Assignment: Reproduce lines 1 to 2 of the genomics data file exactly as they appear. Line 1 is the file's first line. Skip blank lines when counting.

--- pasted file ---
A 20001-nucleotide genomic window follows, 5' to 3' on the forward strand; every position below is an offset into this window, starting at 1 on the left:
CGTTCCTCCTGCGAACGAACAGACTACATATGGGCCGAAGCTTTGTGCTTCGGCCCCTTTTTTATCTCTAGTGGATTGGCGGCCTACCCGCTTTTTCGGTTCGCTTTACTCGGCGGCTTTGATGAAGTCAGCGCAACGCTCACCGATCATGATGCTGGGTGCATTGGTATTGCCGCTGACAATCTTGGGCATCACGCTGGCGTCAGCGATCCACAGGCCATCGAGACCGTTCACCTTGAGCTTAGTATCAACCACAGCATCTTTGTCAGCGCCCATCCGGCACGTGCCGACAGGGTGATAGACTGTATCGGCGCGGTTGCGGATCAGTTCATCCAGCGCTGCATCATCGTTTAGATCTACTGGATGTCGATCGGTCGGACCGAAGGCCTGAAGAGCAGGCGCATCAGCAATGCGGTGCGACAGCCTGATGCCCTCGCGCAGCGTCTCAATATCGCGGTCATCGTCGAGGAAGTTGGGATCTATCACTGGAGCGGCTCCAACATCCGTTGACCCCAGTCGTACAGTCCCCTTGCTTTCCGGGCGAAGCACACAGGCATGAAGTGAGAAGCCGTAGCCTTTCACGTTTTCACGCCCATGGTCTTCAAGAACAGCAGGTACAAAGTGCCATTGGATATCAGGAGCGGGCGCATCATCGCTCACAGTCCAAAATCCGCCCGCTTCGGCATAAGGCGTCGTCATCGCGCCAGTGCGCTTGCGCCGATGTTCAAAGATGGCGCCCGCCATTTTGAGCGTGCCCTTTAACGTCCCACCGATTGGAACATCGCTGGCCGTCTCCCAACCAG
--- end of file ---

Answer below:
A 20001-nucleotide genomic window follows, 5' to 3' on the forward strand; every position below is an offset into this window, starting at 1 on the left:
CGTTCCTCCTGCGAACGAACAGACTACATATGGGCCGAAGCTTTGTGCTTCGGCCCCTTTTTTATCTCTAGTGGATTGGCGGCCTACCCGCTTTTTCGGTTCGCTTTACTCGGCGGCTTTGATGAAGTCAGCGCAACGCTCACCGATCATGATGCTGGGTGCATTGGTATTGCCGCTGACAATCTTGGGCATCACGCTGGCGTCAGCGATCCACAGGCCATCGAGACCGTTCACCTTGAGCTTAGTATCAACCACAGCATCTTTGTCAGCGCCCATCCGGCACGTGCCGACAGGGTGATAGACTGTATCGGCGCGGTTGCGGATCAGTTCATCCAGCGCTGCATCATCGTTTAGATCTACTGGATGTCGATCGGTCGGACCGAAGGCCTGAAGAGCAGGCGCATCAGCAATGCGGTGCGACAGCCTGATGCCCTCGCGCAGCGTCTCAATATCGCGGTCATCGTCGAGGAAGTTGGGATCTATCACTGGAGCGGCTCCAACATCCGTTGACCCCAGTCGTACAGTCCCCTTGCTTTCCGGGCGAAGCACACAGGCATGAAGTGAGAAGCCGTAGCCTTTCACGTTTTCACGCCCATGGTCTTCAAGAACAGCAGGTACAAAGTGCCATTGGATATCAGGAGCGGGCGCATCATCGCTCACAGTCCAAAATCCGCCCGCTTCGGCATAAGGCGTCGTCATCGCGCCAGTGCGCTTGCGCCGATGTTCAAAGATGGCGCCCGCCATTTTGAGCGTGCCCTTTAACGTCCCACCGATTGGAACATCGCTGGCCGTCTCCCAACCAG